After he retired as the Super Bowl-winning quarterback of the Miami Dolphins, Bob Griese became a TV colour commentator, broadcasting US college football games.
In one game he had to work, the starting quarterback for one of the teams was his son.
Griese had a problem. He was supposed to be a balanced commentator. But could he ever been seen as such, when his son was on the field?
Candidly, I'm facing a similar issue these days. My oldest son Zach has announced that he wants to seek a Liberal nomination for the next federal election in 2015.
Ever since my kids were toddlers, I've dragged them to political events so they can see "democracy in action." I've never cared whether they got involved in politics, but I did want them to understand it and be engaged citizens.
As it happens, three of them have gotten involved. Zach, 22, joined the Liberals when he was 14. Henry, 20, has told NDP MP Olivia Chow that once he returns from outside the province where he's currently attending university, he'll work on her mayoralty campaign. Teddy, now 16, worked on PC MPP Christine Elliott's leadership bid against Tim Hudak in 2009 --- he even sold about 25 memberships for the cause.
My 10-year-old Giulia is still, I think, too young to participate. But she knows the names of all the federal and provincial leaders (the Greens too), and I like that.
I'm proud of all my kids, all the time, but I confess I'm pleased that they've all taken an interest in politics.
But things are now more complicated. Zach's running for federal office puts him in a higher profile position than my kids' previous occasional volunteer involvement. It also means when I cover Liberal Party of Canada political conventions for TVO, as I did in Montreal this past weekend, I deal with "The Zach Issue" a lot. People constantly talk to me about him, which as his father delights me, but as a journalist trying to do his job, occasionally puts me in a tricky spot.
Last Friday, Zach and I decided to wear our "lucky" Team Canada jerseys as we watched the Olympic men's hockey semi-final against the United States, at the convention.
With a few minutes left in the game and Canada clinging to a 1-0 lead, I suddenly noticed more than a dozen cameras descend on the area where we were watching the game. What was going on, I wondered?
Suddenly it became apparent as I looked over my shoulder. Liberal leader Justin Trudeau had dropped by to watch the end of the game. As the seconds ticked down, we all started to cheer wildly at Canada's victory. I hugged Zach and was completely oblivious to the fact that media photographers were snapping pictures of all of us by the hundreds --- oblivious, that is, until I saw the picture below in La Presse the next morning.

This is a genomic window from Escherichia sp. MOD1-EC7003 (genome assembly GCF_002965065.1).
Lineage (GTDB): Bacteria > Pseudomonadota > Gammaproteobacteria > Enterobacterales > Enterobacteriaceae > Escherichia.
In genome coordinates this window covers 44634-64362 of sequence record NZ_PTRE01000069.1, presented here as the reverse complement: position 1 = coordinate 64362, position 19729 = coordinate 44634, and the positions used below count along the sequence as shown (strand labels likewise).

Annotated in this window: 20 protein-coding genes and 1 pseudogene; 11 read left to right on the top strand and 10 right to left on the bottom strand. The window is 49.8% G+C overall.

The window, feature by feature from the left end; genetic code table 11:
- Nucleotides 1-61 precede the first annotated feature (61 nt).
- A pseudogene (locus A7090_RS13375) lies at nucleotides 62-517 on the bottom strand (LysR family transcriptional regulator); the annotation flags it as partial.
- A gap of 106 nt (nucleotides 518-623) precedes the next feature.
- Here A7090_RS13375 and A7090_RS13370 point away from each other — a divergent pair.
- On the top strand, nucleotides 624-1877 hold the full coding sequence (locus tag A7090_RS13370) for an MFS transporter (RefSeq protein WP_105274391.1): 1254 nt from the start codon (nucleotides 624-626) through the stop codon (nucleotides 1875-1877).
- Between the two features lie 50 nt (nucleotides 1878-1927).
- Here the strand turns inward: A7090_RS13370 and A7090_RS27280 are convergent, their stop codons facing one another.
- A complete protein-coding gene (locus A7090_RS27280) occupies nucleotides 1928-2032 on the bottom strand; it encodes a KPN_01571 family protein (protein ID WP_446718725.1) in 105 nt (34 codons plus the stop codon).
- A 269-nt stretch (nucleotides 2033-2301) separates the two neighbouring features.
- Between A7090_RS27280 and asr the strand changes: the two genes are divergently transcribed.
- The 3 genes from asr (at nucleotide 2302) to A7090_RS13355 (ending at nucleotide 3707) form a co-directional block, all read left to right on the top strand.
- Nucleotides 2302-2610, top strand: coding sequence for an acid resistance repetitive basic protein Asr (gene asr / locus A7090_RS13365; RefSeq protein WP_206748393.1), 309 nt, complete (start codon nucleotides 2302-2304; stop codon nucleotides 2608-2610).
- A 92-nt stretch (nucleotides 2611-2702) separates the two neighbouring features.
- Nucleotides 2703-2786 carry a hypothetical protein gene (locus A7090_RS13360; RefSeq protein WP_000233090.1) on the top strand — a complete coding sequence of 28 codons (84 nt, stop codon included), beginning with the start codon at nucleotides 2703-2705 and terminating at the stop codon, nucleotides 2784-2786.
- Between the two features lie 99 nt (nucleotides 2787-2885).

What I thought was a nice moment shared with my son suddenly looked like Mr. Trudeau's posse celebrating altogether. I probably contributed to this impression because I was wearing my "lucky" hockey jersey rather than a suit. I even got a few emails from friends asking if I was thinking of joining the federal Liberal Party.
In my business, this is known as a problem.
(The good news was, I learned from my mistake. When the same circumstances were at hand during the gold medal men's hockey game against Sweden, I quickly ran away from the couch as the clock counted down, thereby avoiding repeating my mistake).
So I'm writing this for two reasons:
1. I want to leave no doubt that while I love and am interested in politics, it has always been strictly as a neutral observer. I never have been a member or supporter of any party. It's just not in my DNA which is why I feel I'm ideally suited to journalism.
2. I would be delighted if those reading this had any advice. How does one cover federal Liberal political events when one's son hopes to be elected under that party's banner? I know in my head, my heart, and my gut that I'm 100 per cent neutral when it comes to 337 of Canada's riding results. I also know that as Zach's father, and should he win the nomination in Hamilton-West-Ancaster-Dundas, I couldn't be neutral on the result there.
But more generally, is it now impossible for me to be seen as neutral, and therefore do I need to do something about it? Should I avoid Liberal Party of Canada events going forward? Am I exaggerating the concern here? After all, of the hundreds of thousands of people who saw the picture or know of my perceived conflict, I received only four emails over the weekend. Is that indicative that this isn't that big a deal? Or is there more concern simmering under the surface?
It's interesting: I've been in journalism for more than 30 years, but have never faced this "father's dilemma" before. I'm genuinely conflicted as to what to do.
I'd appreciate any thoughtful advice you might have.